Next: Progressive Alignment:
Near Optimal Multiple Sequence Alignments Using a Traveling Salesman Problem Approach
Chantal Korostensky and Gaston Gonnet
Swiss Federal Institute of Technology
Institute of Scientific Computing
ETH Zürich, Switzerland
korosten, gonnet@inf.ethz.ch
Abstract:
We present a new method for the calculation of multiple sequence
alignments (MSAs). The input to our problem are
n protein
sequences. We assume that the sequences are related with each
other and that there exists some unknown evolutionary tree that
corresponds to the MSA. One advantage of our method is that the
scoring can be done with reference to this phylogenetic tree, even
though the tree structure itself may remain unknown. Instead of
computing an evolutionary tree, we only need to compute a circular
tour of the tree which is determined via a Traveling Salesman
Problem (TSP) algorithm. Our algorithm can calculate a near
optimal MSA and has a performance guarantee of
(where
opt is the optimal score of the MSA). The algorithm
runs in
O(
k^{2} n^{2}) time, where
k is the length of the longest
input sequence. From there we improve the alignment further.
Experimental results are shown at the end.
Introduction The computation of multiple
sequence alignments (MSAs) remains one of the major open problems
in computational biology. Possibly this is due to the complexity
as most problems associated with MSAs are NPcomplete
[20]. It is therefore desirable to develop heuristics
that try to come as close to the optimum as possible but terminate
within reasonable time and space bounds. An MSA consists of a set
of strings, where each string represents an amino acid, DNA or RNA
sequence (see Definition 1.1).
Figure:
The sequences
of the MSA on the left are related by the evolutionary tree on the
right.
A: RPCVCP___VLRQAAQ__QVLQRQIIQGPQQLRRLF_AA
B: RPCACP___VLRQVVQ__QALQRQIIQGPQQLRRLF_AA
C: KPCLCPKQAAVKQAAH__QQLYQGQLQGPKQVRRAFRLL
D: KPCVCPRQLVLRQAAHLAQQLYQGQ____RQVRRAF_VA
E: KPCVCPRQLVLRQAAH__QQLYQGQ____RQVRRLF_AA



Example: In the MSA in Figure
1 five sequences are aligned (n=5). We
assume that the sequences are related and that we have the correct
tree. The internal nodes represent unknown ancestor sequences.
Definitions
Definition 0.1
Given is a set of sequences
with
where
is a finite alphabet. A
Multiple
Sequence Alignment (MSA) consists of a set of sequences
with
where
.
.
The sequence obtained from
by removing all
gap characters is equal to
s_{i}.
Definition 0.2
The character
or any contiguous sequence of
within an aligned sequence
is called a
gap. A gap
g has length
len(
g), where the
length is the number of contiguous dashes
.
It starts at a position
pos(
g) in sequence
and ends at position
end(
g).
Definition 0.4
Let
be the set of all possible MSAs that can be
generated for a given set of sequences
.
The
optimal MSA
is an MSA such that
w.l.o.g.
.
In many scoring functions the minimum is the optimal.
Problem 0.1 (MSA problem)
Given is a set of sequences
.
Find the
optimal MSA
for
S.
Scoring Pairwise Sequence Alignments To determine if
two sequences
are related and have a common
ancestor the sequences are usually aligned, and the problem is to
find the alignment that maximizes the probability that the two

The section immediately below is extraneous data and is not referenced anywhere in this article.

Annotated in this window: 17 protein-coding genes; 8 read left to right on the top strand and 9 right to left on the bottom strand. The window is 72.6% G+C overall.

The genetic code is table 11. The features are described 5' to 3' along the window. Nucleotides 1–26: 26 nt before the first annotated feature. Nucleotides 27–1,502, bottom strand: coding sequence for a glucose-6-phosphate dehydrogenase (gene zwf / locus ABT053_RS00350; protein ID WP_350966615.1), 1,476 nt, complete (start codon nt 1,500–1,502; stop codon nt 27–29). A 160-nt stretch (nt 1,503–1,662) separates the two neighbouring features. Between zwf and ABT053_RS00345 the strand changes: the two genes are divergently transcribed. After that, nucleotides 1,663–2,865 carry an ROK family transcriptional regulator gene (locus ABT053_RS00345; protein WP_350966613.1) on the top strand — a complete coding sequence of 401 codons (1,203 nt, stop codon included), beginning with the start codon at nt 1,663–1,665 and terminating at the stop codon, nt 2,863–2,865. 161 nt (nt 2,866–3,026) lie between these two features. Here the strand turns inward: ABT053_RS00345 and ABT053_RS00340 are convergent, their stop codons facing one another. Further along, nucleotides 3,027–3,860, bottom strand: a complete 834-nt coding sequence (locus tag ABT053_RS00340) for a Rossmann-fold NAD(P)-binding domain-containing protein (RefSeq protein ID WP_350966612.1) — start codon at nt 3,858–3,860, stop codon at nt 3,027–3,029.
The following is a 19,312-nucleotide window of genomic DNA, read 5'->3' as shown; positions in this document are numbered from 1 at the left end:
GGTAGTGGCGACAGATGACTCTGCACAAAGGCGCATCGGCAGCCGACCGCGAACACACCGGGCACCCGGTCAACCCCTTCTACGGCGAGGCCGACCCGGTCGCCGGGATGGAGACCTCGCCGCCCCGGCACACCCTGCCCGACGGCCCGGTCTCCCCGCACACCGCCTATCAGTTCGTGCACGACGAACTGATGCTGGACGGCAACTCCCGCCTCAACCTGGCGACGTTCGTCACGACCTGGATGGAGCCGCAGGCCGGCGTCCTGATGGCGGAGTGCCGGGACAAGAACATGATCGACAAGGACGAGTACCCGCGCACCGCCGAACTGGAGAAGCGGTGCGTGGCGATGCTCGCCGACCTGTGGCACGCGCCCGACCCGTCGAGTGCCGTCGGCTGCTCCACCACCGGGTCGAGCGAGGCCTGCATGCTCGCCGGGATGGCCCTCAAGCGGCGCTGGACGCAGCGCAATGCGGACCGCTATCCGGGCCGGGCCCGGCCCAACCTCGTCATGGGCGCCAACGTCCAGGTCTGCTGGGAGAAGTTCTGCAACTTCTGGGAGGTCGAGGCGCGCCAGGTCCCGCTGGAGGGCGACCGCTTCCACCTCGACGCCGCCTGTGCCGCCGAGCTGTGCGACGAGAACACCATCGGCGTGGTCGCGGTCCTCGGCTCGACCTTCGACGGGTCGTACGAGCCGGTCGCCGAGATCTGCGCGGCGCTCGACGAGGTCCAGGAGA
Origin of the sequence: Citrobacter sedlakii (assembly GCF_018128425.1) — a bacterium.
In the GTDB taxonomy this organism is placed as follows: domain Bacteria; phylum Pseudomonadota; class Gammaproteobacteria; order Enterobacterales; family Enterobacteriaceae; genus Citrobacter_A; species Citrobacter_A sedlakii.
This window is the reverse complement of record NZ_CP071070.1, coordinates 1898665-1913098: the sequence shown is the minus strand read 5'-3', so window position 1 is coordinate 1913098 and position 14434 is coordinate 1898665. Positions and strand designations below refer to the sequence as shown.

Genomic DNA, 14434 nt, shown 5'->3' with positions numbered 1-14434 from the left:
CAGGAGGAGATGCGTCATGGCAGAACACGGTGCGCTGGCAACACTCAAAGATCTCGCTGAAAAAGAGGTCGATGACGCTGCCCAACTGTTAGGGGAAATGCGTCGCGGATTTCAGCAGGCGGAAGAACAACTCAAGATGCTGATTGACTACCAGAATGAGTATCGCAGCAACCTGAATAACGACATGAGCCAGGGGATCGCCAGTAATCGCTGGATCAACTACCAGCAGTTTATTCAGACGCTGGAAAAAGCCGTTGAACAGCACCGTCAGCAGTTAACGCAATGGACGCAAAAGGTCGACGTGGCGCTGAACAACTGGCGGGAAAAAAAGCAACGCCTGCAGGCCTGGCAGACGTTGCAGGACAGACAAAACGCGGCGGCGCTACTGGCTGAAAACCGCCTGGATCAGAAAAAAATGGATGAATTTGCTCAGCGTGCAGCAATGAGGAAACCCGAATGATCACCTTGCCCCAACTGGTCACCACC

sequences are related:
To actually calculate these probabilities, one applies a Markovian
model for sequence evolution [25,3].
This begins with an alignment of the two sequences, e.g.
VNRLQQNIVSL____________EVDHKVANYKP
VNRLQQSIVSLRDAFNDGTKLLEELDHRVLNYKP
The gaps arise from insertions (or their counterpart
deletions) during divergent evolution. The alignment is normally
done by a dynamic programming (DP) algorithm using Dayhoff
matrices
[12,32,28,1], which
finds the alignment that maximizes the probability that the two
sequences evolved from an ancestral sequence as opposed to being
random sequences. An affine gap cost is used according to the
formula
,
where a is a fixed gap cost, l is the
length of the gap and b is the incremental cost
[1,4]. More precisely, we are comparing
two possibilities
 a)
 that the two sequences arose
independently of each other (implying that the alignment is entirely arbitrary,
with amino acid i in one protein being aligned to amino acid j
in the other is occurring no more frequently than expected by
chance, which is equal to the product of the individual
frequencies with which amino acids i and j occur in the
database)

(1) 
 b)
 that the two sequences have evolved
from some common ancestral sequence after t units of evolution
where t is measured in PAM units [9].

(2) 
Definition 0.5
The score of an
optimal pairwise alignment
OPA(
s_{1},
s_{2}) of two
sequences
s_{1},
s_{2} is the score of an alignment with the
maximum score where a probabilistic scoring method
[
6,
10] is used. We refer to a pairwise
alignment of two sequences
s_{1},
s_{2} with
.

(3) 
The entries of the Dayhoff matrix are the logarithm of the
quotient of these two probabilities. Note that scores represent
the probabilities that the two sequences have a common ancestor.
The larger the score is the more likely it is that the two
sequences are homologous and therefore have a common ancestor.
Related work There are two main methods for finding
an optimal MSA:
 global methods which construct an alignment throughout the
length of the entire sequence (see below), and
 local methods which only attempt to identify an ordered series
of motifs (homologous regions) while ignoring regions between
motifs [17,18].
We are concerned with global methods and we briefly describe the
different strategies used along with some of their drawbacks.
Heuristics
Next: Progressive Alignment:
Chantal Korostensky
19990714